Vitamin D levels in humans depend on two sources: (1) exposure to the ultraviolet rays of the sun for conversion of 7-dehydrocholesterol in the skin to vitamin D3 (cholecalciferol) and (2) dietary intake of either vitamin D2 (ergocalciferol) or vitamin D3. Vitamin D2 and vitamin D3 must be metabolically activated in the liver and the kidney before becoming fully active on target tissues. The initial step in the activation process is the introduction of a hydroxyl group in the side chain at C-25 by the hepatic enzyme, CYP 27 (a vitamin D-25-hydroxylase). The products of this reaction are 25-(OH)D2 and 25-(OH)D3, respectively. Further hydroxylation of these metabolites occurs in the mitochondria of kidney tissue, catalyzed by renal 25-hydroxyvitamin D-1-alpha-hydroxylase to produce 1alpha,25-(OH)2D2, the primary biologically active form of vitamin D2, and 1alpha,25-(OH)2D3 (calcitriol), the biologically active form of vitamin D3.


Mechanism of Action
Calcitriol (1alpha,25-(OH)2D3) and 1alpha,25-(OH)2D2 regulate blood calcium at levels required for essential body functions. Specifically, the biologically active vitamin D metabolites control the intestinal absorption of dietary calcium, the tubular reabsorption of calcium by the kidney and, in conjunction with parathyroid hormone (PTH), the mobilization of calcium from the skeleton. They act directly on bone cells (osteoblasts) to stimulate skeletal growth, and on the parathyroid glands to suppress PTH synthesis and secretion. These functions are mediated by the interaction of these biologically active metabolites with specific receptor proteins in the various target tissues. In patients with chronic kidney disease (CKD), deficient production of biologically active vitamin D metabolites (due to lack of or insufficient 25-hydroxyvitamin D-1-alpha-hydroxylase activity) leads to secondary hyperparathyroidism, which contributes to the development of metabolic bone disease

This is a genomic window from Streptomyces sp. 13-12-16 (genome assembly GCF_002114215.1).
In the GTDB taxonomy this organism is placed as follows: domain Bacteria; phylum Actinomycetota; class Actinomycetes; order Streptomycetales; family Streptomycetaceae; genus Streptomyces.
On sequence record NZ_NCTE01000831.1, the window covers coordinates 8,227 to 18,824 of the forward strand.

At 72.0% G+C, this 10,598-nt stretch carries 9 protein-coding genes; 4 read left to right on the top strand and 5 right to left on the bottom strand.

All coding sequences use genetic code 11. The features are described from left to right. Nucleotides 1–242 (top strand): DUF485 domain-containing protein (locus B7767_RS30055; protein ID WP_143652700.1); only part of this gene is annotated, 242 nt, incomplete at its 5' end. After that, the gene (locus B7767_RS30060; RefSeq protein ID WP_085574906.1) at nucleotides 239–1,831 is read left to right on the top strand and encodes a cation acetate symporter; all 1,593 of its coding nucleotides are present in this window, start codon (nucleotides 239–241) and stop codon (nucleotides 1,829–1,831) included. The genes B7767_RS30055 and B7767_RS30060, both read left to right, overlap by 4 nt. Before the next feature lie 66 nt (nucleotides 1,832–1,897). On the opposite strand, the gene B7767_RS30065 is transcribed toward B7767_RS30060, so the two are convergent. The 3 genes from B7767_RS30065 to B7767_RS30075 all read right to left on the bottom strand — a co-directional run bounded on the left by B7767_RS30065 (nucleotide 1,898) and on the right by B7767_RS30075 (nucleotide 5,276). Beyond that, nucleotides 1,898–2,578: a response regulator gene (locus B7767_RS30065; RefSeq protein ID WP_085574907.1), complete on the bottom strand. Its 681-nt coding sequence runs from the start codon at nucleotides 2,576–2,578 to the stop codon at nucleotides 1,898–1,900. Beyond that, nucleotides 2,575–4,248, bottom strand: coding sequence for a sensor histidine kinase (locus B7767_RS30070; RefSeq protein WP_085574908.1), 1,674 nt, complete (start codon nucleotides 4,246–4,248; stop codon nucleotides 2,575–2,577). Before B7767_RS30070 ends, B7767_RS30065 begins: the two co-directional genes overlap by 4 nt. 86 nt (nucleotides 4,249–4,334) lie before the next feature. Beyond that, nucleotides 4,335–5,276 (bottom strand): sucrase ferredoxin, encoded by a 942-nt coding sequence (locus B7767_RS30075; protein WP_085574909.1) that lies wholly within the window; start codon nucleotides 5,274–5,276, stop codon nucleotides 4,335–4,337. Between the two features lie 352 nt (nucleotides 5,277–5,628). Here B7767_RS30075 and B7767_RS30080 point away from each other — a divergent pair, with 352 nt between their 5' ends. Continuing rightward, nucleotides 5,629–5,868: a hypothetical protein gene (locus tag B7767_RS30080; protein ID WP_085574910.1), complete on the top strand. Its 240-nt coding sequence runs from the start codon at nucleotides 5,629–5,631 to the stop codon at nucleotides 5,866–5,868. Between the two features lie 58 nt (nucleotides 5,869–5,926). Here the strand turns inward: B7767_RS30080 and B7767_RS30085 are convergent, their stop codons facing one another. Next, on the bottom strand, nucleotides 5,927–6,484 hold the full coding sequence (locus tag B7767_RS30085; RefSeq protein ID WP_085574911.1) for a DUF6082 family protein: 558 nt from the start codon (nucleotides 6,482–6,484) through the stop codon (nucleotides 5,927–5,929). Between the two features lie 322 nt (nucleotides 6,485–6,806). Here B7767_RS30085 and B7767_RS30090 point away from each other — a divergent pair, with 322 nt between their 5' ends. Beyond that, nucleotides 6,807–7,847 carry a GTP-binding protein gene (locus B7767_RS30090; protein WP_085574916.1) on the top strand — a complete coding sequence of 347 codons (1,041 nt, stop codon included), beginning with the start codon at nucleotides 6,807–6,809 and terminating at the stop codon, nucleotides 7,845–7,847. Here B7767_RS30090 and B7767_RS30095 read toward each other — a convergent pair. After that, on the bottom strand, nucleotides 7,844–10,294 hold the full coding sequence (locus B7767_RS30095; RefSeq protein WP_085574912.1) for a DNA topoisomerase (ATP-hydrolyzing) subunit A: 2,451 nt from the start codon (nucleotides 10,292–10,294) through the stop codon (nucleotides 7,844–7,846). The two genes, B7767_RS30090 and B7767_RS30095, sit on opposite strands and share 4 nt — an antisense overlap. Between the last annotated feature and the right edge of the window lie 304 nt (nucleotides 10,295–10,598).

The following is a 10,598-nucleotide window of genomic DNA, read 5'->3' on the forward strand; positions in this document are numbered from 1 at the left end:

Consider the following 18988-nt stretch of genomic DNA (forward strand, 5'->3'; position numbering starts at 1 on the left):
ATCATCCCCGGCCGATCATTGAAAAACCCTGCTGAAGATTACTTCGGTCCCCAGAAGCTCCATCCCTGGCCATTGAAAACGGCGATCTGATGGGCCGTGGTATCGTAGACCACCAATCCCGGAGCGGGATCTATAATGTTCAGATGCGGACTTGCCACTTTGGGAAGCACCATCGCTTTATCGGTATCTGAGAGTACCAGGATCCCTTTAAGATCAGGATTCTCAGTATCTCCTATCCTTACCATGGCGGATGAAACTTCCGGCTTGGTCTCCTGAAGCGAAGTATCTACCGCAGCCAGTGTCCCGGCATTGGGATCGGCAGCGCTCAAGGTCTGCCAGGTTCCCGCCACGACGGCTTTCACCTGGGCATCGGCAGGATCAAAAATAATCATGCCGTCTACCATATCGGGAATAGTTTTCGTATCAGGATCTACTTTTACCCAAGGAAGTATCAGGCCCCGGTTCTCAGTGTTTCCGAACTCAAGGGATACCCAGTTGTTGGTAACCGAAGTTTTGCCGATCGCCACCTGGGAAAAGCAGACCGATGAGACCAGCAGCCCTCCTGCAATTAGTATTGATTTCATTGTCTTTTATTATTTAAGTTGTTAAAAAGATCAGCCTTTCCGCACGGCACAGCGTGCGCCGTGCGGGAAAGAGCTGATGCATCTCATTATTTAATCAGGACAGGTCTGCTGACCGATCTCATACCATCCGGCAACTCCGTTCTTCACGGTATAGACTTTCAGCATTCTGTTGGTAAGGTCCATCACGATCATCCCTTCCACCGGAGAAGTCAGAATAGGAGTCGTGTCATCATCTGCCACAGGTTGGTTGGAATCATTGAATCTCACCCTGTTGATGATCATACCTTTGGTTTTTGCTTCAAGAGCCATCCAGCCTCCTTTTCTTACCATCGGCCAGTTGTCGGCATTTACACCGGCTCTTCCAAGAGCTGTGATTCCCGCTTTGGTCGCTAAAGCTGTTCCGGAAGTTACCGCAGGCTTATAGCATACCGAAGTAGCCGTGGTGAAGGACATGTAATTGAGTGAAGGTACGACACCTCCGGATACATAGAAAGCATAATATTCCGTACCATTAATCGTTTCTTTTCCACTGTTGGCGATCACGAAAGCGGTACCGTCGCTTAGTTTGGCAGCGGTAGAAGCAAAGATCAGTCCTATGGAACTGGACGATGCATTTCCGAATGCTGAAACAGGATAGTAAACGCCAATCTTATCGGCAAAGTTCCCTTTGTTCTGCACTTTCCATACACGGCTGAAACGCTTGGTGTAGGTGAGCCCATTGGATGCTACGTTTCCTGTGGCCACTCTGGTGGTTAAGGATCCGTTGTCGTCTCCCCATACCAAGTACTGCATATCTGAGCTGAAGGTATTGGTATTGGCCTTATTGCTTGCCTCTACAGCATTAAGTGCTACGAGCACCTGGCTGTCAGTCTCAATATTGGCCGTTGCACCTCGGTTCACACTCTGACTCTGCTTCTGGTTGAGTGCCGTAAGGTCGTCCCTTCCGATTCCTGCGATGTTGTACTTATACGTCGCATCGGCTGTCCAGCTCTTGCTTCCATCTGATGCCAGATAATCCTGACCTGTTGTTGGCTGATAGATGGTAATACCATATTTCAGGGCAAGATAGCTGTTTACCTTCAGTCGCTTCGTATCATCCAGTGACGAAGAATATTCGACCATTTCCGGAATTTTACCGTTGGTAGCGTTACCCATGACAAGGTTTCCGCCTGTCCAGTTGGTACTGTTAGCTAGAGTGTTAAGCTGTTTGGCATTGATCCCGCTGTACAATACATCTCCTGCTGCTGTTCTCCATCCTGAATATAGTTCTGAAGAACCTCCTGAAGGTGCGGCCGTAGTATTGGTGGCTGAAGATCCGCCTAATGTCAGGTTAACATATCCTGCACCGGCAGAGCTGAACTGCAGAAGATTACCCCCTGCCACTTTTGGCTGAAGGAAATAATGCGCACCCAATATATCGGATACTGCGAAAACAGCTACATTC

INDICATIONS AND USAGE

Dialysis Patients:
Hectorol is indicated for the treatment of secondary hyperparathyroidism in patients with chronic kidney disease on dialysis.

Pre-Dialysis Patients:
Hectorol is indicated for the treatment of secondary hyperparathyroidism in patients with Stage 3 or Stage 4 chronic kidney disease.

CONTRAINDICATIONS
Hectorol should not be given to patients with a tendency towards hypercalcemia or current evidence of vitamin D toxicity.

DOSAGE AND ADMINISTRATION [ORAL]:
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Dialysis patients: Dose should be titrated to lower iPTH to 150-300 pg/mL; dose is adjusted at 8-week intervals (maximum dose: 20 mcg 3 times/week).
Initial dose: iPTH >400 pg/mL: 10 mcg 3 times/week at dialysis
Dose titration:
iPTH level decreased by 50% and >300 pg/mL: Dose can be increased to 12.5 mcg 3 times/week for 8 more weeks; this titration process can continue at 8-week intervals; each increase should be by 2.5 mcg/dose.
iPTH level 150-300 pg/mL: Maintain current dose.
iPTH level <100 pg/mL: Suspend doxercalciferol for 1 week; resume at a reduced dose; decrease each dose (not weekly dose) by at least 2.5 mcg.